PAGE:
This article examines two issues regarding the in-migration of Eastern Caribbean islanders to the United States Virgin Islands (St. Croix, St. John, and St. Thomas): the migrant- workers’ bonded engagements and their subsequent adjustment and settlement in the Virgin Islands from the 1980s. The article reveals that the bonded workers lived in deplorable conditions, paid taxes, received limited benefits, were exposed to anti-alien sentiments, experienced unjust harassment, and faced forceful deportation from their employers and the authorities. Yet, they contributed to the socio-economic development of their host and homeland community. Their numbers have increased from a few thousand in the 1950s to constitute a third of the current population in the contemporary Virgin Islands. Subsequently, the native Virgin Islanders have become a minority population in the Virgin Islands. Tensions and stereotypes have developed between Black Eastern Caribbean islanders and Black native Virgin Islanders because of the demographic changes. Despite this experience, the former group has done remarkably well in the Virgin Islands, transforming their status from transient to transformative by taking advantage of reformed immigration laws, by individual motivation, and by dedicated sacrifice and hard work. These once-bonded aliens are now well integrated and have earned a “model minority” label in the Virgin Islands.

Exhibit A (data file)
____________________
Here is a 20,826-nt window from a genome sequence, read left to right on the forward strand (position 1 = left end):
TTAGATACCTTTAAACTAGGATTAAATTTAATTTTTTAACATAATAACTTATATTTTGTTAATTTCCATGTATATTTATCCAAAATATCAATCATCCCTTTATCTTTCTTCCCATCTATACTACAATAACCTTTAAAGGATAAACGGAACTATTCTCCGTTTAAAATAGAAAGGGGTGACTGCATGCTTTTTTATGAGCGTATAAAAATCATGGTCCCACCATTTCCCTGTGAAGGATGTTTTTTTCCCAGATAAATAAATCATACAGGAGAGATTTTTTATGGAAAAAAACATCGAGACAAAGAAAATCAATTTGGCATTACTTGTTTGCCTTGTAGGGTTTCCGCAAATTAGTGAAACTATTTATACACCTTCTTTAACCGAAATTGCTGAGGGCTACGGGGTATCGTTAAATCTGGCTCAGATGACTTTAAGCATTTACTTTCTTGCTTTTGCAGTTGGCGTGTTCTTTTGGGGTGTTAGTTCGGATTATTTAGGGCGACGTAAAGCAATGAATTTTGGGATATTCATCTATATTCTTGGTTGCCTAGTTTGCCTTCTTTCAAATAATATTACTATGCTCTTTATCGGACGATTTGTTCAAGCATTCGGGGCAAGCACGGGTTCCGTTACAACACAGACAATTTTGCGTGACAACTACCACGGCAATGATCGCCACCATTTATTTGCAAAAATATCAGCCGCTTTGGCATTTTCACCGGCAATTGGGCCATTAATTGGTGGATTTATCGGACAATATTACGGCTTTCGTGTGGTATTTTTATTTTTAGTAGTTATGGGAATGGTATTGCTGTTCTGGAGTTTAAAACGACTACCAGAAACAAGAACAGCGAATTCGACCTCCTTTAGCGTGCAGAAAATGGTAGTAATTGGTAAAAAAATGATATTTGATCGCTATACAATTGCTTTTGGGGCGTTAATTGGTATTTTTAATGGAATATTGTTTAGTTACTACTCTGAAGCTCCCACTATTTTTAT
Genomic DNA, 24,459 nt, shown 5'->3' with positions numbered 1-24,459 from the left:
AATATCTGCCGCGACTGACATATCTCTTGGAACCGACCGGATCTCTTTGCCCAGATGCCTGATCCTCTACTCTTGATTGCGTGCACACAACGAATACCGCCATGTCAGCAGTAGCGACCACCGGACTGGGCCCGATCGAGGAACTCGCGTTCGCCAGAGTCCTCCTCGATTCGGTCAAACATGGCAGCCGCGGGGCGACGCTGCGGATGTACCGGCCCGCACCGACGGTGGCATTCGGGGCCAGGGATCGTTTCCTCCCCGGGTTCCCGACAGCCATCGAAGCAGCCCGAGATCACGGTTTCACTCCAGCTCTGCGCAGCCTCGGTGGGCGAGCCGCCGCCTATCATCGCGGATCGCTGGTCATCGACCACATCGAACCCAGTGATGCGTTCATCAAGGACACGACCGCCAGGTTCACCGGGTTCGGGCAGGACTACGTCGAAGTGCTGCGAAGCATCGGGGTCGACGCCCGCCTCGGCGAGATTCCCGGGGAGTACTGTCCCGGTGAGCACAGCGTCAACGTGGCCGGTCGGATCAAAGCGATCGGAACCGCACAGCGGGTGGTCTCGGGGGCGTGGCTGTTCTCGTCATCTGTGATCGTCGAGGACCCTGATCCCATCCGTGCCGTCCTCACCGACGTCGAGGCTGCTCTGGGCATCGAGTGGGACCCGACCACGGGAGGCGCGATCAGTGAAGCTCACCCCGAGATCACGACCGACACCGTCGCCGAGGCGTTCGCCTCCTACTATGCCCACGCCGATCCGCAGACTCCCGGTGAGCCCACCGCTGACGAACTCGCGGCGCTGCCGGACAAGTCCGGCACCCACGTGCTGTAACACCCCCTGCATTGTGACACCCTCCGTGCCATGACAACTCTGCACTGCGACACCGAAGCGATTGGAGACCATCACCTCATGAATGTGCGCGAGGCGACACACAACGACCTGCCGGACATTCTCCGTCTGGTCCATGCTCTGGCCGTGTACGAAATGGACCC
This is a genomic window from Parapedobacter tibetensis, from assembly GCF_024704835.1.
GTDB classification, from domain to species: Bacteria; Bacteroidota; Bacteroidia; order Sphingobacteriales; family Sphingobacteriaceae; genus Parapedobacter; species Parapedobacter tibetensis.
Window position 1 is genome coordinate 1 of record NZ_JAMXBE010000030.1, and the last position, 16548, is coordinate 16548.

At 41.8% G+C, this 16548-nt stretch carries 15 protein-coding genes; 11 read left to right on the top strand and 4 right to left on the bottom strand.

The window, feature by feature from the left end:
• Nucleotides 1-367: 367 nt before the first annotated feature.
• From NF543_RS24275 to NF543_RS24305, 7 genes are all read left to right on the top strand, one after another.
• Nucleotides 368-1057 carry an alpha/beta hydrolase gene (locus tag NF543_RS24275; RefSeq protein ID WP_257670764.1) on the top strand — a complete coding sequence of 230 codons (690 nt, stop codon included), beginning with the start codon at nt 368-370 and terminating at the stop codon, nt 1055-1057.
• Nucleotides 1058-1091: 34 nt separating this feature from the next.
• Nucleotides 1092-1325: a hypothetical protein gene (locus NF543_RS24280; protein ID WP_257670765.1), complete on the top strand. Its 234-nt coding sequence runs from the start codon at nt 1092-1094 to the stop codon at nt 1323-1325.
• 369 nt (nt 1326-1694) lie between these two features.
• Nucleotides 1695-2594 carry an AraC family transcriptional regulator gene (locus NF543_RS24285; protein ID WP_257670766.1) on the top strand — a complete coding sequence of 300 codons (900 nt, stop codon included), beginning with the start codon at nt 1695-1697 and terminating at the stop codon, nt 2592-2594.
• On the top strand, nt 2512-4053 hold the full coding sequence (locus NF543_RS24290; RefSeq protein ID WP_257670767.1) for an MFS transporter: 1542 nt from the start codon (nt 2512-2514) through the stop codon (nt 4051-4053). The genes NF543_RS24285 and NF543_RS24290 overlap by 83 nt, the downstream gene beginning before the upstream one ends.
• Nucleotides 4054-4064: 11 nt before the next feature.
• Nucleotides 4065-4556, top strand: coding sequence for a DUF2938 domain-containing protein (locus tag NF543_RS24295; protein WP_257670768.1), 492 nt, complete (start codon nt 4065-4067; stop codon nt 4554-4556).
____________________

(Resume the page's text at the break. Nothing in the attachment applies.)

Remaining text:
Keywords: Eastern Caribbean islanders, bonding, deportation, population explosion, model minority, United States Virgin Islands